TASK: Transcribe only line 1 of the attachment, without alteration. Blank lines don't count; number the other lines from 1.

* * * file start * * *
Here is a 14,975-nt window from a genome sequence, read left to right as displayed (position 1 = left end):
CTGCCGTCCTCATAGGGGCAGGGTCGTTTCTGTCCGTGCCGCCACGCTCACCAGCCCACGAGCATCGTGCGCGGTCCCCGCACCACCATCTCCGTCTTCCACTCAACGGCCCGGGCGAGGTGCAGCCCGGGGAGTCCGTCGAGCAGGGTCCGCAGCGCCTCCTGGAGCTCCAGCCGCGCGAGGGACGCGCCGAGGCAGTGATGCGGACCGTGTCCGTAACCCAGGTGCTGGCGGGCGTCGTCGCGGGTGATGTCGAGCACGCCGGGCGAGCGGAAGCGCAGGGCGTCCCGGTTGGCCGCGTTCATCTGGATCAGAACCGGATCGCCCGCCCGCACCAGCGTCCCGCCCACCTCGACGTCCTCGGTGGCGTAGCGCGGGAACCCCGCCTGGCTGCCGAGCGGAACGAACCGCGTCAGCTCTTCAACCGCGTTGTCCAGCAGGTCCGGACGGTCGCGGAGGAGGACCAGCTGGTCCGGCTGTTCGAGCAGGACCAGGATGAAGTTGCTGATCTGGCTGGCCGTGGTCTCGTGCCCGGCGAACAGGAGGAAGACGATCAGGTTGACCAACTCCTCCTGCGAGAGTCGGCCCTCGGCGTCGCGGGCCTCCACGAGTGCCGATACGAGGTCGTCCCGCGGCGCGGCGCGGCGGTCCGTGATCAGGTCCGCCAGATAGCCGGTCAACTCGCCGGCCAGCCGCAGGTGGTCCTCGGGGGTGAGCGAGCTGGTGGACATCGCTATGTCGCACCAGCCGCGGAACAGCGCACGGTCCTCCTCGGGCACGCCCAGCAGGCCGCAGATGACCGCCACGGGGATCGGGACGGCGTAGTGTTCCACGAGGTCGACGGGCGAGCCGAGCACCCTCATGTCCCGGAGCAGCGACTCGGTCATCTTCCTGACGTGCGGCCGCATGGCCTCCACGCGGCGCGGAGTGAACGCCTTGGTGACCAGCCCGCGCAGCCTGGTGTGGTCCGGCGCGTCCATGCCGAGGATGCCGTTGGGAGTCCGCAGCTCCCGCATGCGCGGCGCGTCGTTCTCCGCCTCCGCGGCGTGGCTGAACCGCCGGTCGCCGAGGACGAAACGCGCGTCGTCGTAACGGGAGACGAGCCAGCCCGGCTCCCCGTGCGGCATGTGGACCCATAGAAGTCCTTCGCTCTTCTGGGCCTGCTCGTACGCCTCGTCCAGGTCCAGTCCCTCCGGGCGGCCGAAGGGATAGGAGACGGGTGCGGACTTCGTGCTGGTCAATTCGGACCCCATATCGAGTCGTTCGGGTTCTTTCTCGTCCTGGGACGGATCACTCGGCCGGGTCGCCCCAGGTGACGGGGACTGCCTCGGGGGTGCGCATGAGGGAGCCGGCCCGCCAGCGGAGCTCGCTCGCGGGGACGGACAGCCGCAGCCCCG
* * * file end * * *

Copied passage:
Here is a 14,975-nt window from a genome sequence, read left to right as displayed (position 1 = left end):